Afghan officials agree that opium poppy cultivation is among the biggest problems facing the country, but many differ on how to tackle it. As VOA's Michael Kitchen reports from Kabul, the World Bank says solving the problem will take both development aid and better policing.
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If there is anything all the candidates in Afghanistan's recent presidential election can agree on, it is the need to stamp out opium production.
In addition to being a social menace - contributing to crime and problems with drug addiction - the opium trade helps support semi-independent militia commanders seeking to undermine the central government.
But senior World Bank advisor William Byrd, the lead author of a recent report on the Afghan economy, says opium cultivation will be one of the most difficult issues for the country to solve.
"The poppy economy in Afghanistan is unique, in that it accounts for about a third of the total national economic activity.," said Mr. Byrd. "No other country that I'm aware of is at even more than 10 percent."
Some success in the opium war came during the previous Taleban regime. The strict Islamic government used tough enforcement practices to bring poppy cultivation down to almost zero in the areas of the country it controlled.
But Mr. Byrd says the Taleban's emphasis on enforcement would not have solved the problem forever. He notes that poor tenant farmers would likely have returned to growing opium to pay off debts to their drug-trafficking sponsors.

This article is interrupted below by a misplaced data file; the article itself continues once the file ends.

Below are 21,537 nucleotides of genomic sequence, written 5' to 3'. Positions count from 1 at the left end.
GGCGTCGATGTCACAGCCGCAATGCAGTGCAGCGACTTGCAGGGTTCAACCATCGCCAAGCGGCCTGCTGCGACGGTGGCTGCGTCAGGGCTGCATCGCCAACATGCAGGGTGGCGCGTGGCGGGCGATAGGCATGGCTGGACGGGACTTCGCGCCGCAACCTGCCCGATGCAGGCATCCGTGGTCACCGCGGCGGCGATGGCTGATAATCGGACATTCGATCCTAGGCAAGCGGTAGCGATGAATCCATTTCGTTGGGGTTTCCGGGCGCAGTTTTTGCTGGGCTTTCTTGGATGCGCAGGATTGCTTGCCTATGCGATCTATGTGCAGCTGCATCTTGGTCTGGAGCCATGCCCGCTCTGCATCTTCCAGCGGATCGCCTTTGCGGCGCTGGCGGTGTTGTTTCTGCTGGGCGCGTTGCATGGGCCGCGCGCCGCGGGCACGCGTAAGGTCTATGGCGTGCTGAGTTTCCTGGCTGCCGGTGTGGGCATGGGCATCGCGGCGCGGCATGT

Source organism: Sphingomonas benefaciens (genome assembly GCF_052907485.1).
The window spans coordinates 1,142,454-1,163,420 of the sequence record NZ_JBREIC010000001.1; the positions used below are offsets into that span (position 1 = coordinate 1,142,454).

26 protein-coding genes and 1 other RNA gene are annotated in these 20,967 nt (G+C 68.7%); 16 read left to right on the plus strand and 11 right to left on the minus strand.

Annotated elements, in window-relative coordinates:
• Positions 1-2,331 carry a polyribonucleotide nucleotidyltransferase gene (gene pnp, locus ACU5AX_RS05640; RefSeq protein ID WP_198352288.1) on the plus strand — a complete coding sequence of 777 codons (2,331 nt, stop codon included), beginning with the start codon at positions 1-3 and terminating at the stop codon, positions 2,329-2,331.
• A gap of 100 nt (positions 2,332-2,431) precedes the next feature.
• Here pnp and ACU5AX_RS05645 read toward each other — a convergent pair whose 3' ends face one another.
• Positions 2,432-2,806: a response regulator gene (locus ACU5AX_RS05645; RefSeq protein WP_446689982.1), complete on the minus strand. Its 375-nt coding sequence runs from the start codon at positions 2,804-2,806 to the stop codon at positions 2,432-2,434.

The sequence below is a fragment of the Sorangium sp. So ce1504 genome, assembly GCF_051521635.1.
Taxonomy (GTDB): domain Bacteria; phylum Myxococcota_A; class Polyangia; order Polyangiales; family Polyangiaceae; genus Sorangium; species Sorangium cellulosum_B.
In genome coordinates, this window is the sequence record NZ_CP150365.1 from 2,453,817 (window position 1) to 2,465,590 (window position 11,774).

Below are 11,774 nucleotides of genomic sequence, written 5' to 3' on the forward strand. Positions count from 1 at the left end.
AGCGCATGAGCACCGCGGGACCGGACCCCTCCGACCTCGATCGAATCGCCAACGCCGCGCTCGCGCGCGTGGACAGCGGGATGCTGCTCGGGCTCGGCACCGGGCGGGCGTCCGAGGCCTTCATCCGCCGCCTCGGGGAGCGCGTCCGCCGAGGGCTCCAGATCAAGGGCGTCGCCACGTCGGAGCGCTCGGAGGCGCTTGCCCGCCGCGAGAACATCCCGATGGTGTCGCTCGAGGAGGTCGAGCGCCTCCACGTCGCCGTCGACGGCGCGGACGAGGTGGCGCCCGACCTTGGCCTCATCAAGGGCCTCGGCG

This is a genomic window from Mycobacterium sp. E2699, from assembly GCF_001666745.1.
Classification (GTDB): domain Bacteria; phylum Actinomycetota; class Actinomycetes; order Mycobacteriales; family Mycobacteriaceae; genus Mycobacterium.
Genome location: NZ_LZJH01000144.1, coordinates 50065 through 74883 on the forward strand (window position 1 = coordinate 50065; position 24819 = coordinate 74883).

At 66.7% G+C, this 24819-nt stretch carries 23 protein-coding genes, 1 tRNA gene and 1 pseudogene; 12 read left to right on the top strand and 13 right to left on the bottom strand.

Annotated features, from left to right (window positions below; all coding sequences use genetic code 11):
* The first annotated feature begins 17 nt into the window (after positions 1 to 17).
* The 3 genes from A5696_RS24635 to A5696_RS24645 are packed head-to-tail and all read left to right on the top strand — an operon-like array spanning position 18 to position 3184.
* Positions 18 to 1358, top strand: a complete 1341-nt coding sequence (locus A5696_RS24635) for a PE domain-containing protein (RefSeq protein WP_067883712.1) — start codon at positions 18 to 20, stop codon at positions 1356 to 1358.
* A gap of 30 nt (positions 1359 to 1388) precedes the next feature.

"Pressures were building up enormously," he said. "I mean, let's not forget the Taleban banned production, [but] they did not ban the trade and they did not ban the opium debts."
The post-Taleban transitional government tried to pay off these farmers in exchange for destroying their opium crops, but Mr. Byrd says this approach failed, too. "The signal it sends is that, well, if you grow poppy, your field is destroyed but you're going to get compensated," he said.
A successful campaign against the opium economy, he says, will need to combine strong law enforcement with relief for indebted farmers to be truly effective and lasting.
Doing one without the other, he says, will only offer a temporary solution.